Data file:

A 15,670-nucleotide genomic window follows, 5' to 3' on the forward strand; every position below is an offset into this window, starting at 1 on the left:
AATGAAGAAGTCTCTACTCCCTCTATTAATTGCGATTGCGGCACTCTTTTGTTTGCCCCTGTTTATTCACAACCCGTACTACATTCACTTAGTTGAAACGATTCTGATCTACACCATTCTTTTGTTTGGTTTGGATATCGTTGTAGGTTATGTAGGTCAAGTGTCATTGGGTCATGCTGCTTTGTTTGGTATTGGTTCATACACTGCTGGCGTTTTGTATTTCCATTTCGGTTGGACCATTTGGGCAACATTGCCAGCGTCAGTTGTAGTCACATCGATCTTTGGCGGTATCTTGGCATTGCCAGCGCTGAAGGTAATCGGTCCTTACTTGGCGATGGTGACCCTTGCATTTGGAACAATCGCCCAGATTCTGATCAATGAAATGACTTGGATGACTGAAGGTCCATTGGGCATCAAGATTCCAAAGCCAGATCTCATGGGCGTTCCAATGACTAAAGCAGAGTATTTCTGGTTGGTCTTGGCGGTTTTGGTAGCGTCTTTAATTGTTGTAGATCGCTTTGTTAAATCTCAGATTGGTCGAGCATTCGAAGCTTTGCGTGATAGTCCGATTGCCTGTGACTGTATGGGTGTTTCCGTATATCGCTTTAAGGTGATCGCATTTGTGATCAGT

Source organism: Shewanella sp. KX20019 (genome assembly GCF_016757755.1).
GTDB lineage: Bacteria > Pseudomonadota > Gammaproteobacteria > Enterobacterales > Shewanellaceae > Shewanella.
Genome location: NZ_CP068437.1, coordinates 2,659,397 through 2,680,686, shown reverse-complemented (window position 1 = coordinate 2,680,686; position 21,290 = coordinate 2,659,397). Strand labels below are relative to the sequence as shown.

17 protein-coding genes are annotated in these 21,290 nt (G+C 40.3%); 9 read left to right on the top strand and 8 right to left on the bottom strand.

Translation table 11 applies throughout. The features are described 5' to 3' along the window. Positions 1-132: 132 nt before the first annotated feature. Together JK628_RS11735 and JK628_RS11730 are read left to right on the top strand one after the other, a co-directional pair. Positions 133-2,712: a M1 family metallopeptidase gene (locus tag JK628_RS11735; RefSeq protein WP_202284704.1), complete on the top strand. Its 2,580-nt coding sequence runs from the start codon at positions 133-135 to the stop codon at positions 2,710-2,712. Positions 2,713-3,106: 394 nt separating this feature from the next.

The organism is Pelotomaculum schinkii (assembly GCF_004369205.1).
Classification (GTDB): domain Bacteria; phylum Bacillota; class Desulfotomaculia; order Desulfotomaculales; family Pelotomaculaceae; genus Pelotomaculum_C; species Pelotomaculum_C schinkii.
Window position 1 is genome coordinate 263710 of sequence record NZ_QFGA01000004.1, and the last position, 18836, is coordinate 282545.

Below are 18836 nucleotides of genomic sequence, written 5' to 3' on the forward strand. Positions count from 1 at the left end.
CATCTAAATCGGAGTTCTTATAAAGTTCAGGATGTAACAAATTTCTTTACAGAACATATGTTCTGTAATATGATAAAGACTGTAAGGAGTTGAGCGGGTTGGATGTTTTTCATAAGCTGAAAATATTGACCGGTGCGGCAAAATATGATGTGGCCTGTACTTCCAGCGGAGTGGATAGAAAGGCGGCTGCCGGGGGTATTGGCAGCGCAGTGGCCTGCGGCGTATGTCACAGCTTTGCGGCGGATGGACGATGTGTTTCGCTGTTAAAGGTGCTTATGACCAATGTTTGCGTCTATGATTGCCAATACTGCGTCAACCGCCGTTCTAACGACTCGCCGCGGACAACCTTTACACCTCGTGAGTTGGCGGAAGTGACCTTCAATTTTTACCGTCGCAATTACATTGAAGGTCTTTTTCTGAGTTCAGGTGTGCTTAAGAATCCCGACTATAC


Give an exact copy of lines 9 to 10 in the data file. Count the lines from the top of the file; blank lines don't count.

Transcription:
Classification (GTDB): domain Bacteria; phylum Bacillota; class Desulfotomaculia; order Desulfotomaculales; family Pelotomaculaceae; genus Pelotomaculum_C; species Pelotomaculum_C schinkii.
Window position 1 is genome coordinate 263710 of sequence record NZ_QFGA01000004.1, and the last position, 18836, is coordinate 282545.